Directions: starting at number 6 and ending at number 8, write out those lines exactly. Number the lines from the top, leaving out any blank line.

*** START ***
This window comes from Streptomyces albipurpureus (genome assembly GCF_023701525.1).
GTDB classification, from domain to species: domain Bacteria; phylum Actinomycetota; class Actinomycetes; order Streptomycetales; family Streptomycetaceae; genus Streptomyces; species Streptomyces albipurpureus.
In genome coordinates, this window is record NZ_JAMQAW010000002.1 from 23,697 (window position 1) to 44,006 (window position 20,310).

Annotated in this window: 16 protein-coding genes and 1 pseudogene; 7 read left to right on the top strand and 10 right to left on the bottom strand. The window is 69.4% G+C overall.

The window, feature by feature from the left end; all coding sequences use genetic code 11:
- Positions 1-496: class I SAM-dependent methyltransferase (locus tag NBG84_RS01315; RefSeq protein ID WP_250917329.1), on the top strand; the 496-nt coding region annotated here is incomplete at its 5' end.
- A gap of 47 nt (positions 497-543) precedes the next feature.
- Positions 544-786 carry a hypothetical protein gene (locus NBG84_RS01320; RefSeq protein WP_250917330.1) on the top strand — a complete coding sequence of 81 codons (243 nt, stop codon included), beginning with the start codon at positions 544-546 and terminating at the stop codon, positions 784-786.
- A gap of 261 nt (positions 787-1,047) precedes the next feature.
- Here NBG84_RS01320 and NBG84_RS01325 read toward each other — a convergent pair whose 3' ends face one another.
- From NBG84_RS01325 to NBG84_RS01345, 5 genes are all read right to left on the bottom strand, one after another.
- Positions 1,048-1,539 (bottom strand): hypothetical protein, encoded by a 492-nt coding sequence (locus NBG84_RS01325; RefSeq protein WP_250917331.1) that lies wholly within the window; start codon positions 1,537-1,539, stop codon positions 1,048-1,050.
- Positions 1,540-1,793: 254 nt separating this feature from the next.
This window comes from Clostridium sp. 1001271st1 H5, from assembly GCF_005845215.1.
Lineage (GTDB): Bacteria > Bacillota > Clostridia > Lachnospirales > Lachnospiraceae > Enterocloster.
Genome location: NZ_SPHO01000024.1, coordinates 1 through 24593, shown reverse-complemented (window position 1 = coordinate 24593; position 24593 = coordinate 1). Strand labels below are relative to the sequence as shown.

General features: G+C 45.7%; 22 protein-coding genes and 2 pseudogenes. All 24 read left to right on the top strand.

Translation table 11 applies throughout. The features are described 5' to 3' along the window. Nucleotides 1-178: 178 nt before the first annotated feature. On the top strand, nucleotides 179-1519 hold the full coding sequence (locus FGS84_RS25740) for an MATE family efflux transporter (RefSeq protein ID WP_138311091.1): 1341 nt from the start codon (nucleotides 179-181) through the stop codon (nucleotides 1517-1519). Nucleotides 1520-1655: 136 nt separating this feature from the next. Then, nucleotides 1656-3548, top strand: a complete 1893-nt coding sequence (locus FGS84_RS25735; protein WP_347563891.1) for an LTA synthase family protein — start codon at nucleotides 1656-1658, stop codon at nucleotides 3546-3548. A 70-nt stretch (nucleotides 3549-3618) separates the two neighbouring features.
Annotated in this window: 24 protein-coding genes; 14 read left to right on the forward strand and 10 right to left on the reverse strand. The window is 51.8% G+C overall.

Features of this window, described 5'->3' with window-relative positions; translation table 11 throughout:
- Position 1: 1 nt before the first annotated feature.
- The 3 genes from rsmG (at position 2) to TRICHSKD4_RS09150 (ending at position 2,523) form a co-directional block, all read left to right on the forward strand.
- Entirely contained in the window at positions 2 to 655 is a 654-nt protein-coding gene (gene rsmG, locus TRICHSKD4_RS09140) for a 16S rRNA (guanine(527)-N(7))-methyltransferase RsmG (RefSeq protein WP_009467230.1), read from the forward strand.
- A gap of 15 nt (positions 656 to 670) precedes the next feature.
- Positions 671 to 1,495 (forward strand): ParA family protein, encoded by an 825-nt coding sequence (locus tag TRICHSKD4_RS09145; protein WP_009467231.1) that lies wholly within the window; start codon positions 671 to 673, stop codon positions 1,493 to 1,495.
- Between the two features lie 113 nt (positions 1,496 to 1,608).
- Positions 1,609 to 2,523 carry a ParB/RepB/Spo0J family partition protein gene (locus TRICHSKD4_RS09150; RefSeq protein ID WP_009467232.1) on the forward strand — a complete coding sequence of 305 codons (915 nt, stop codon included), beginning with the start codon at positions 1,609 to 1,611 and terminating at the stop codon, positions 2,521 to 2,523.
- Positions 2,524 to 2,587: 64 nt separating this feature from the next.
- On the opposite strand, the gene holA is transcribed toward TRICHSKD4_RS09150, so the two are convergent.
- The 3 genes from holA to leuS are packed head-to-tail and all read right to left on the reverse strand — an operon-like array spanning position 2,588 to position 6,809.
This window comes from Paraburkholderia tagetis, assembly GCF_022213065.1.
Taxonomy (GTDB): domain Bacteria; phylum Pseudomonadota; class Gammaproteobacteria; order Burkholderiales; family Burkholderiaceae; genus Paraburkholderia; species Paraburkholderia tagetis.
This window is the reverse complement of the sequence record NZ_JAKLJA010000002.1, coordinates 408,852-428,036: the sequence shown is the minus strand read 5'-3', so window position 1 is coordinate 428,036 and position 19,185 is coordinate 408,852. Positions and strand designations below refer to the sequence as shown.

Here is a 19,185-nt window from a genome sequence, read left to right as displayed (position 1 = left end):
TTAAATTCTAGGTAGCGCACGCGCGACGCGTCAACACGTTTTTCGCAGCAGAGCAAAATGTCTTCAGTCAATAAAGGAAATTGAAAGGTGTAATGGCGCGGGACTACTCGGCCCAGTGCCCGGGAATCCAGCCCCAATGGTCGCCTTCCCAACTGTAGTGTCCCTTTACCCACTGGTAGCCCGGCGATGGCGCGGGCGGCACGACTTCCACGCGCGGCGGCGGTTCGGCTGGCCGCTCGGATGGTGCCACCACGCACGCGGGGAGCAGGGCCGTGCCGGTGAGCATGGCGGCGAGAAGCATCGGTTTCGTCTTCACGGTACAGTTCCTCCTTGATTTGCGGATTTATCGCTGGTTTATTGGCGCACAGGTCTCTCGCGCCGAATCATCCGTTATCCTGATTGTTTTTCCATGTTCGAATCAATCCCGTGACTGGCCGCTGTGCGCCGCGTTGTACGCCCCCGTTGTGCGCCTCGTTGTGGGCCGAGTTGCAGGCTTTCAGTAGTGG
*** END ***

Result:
- Positions 1-496: class I SAM-dependent methyltransferase (locus tag NBG84_RS01315; RefSeq protein ID WP_250917329.1), on the top strand; the 496-nt coding region annotated here is incomplete at its 5' end.
- A gap of 47 nt (positions 497-543) precedes the next feature.
- Positions 544-786 carry a hypothetical protein gene (locus NBG84_RS01320; RefSeq protein WP_250917330.1) on the top strand — a complete coding sequence of 81 codons (243 nt, stop codon included), beginning with the start codon at positions 544-546 and terminating at the stop codon, positions 784-786.